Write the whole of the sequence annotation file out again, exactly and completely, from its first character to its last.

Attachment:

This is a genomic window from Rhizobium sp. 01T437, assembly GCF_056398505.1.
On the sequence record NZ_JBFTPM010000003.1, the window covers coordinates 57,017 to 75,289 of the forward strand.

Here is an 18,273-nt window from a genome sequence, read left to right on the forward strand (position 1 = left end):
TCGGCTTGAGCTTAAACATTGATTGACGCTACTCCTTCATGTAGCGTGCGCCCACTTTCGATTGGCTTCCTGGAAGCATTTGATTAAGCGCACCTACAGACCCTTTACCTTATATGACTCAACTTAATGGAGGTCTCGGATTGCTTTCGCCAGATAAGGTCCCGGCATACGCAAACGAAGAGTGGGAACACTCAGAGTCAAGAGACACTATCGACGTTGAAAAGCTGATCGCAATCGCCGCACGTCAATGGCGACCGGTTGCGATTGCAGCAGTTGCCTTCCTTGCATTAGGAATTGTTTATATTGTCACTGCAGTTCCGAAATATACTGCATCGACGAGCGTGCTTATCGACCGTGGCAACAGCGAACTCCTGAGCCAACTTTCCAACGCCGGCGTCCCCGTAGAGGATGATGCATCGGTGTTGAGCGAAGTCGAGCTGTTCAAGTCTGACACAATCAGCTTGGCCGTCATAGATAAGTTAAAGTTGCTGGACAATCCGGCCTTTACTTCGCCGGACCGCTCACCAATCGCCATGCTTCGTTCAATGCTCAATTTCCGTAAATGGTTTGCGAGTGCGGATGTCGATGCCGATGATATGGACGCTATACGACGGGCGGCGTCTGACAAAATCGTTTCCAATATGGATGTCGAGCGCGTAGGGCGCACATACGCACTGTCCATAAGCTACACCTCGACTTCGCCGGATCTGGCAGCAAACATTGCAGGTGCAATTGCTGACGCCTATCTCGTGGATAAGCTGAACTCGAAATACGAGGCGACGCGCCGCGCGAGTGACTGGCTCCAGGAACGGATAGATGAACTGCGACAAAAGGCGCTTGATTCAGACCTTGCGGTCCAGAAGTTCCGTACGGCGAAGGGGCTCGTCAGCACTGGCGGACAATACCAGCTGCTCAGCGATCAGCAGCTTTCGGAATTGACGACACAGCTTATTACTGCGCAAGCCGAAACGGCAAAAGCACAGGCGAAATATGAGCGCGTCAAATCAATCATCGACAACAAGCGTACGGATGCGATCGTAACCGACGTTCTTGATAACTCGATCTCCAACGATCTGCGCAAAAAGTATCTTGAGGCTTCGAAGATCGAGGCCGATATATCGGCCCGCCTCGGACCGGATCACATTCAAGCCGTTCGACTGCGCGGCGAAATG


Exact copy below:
This is a genomic window from Rhizobium sp. 01T437, assembly GCF_056398505.1.
On the sequence record NZ_JBFTPM010000003.1, the window covers coordinates 57,017 to 75,289 of the forward strand.

Here is an 18,273-nt window from a genome sequence, read left to right on the forward strand (position 1 = left end):
TCGGCTTGAGCTTAAACATTGATTGACGCTACTCCTTCATGTAGCGTGCGCCCACTTTCGATTGGCTTCCTGGAAGCATTTGATTAAGCGCACCTACAGACCCTTTACCTTATATGACTCAACTTAATGGAGGTCTCGGATTGCTTTCGCCAGATAAGGTCCCGGCATACGCAAACGAAGAGTGGGAACACTCAGAGTCAAGAGACACTATCGACGTTGAAAAGCTGATCGCAATCGCCGCACGTCAATGGCGACCGGTTGCGATTGCAGCAGTTGCCTTCCTTGCATTAGGAATTGTTTATATTGTCACTGCAGTTCCGAAATATACTGCATCGACGAGCGTGCTTATCGACCGTGGCAACAGCGAACTCCTGAGCCAACTTTCCAACGCCGGCGTCCCCGTAGAGGATGATGCATCGGTGTTGAGCGAAGTCGAGCTGTTCAAGTCTGACACAATCAGCTTGGCCGTCATAGATAAGTTAAAGTTGCTGGACAATCCGGCCTTTACTTCGCCGGACCGCTCACCAATCGCCATGCTTCGTTCAATGCTCAATTTCCGTAAATGGTTTGCGAGTGCGGATGTCGATGCCGATGATATGGACGCTATACGACGGGCGGCGTCTGACAAAATCGTTTCCAATATGGATGTCGAGCGCGTAGGGCGCACATACGCACTGTCCATAAGCTACACCTCGACTTCGCCGGATCTGGCAGCAAACATTGCAGGTGCAATTGCTGACGCCTATCTCGTGGATAAGCTGAACTCGAAATACGAGGCGACGCGCCGCGCGAGTGACTGGCTCCAGGAACGGATAGATGAACTGCGACAAAAGGCGCTTGATTCAGACCTTGCGGTCCAGAAGTTCCGTACGGCGAAGGGGCTCGTCAGCACTGGCGGACAATACCAGCTGCTCAGCGATCAGCAGCTTTCGGAATTGACGACACAGCTTATTACTGCGCAAGCCGAAACGGCAAAAGCACAGGCGAAATATGAGCGCGTCAAATCAATCATCGACAACAAGCGTACGGATGCGATCGTAACCGACGTTCTTGATAACTCGATCTCCAACGATCTGCGCAAAAAGTATCTTGAGGCTTCGAAGATCGAGGCCGATATATCGGCCCGCCTCGGACCGGATCACATTCAAGCCGTTCGACTGCGCGGCGAAATG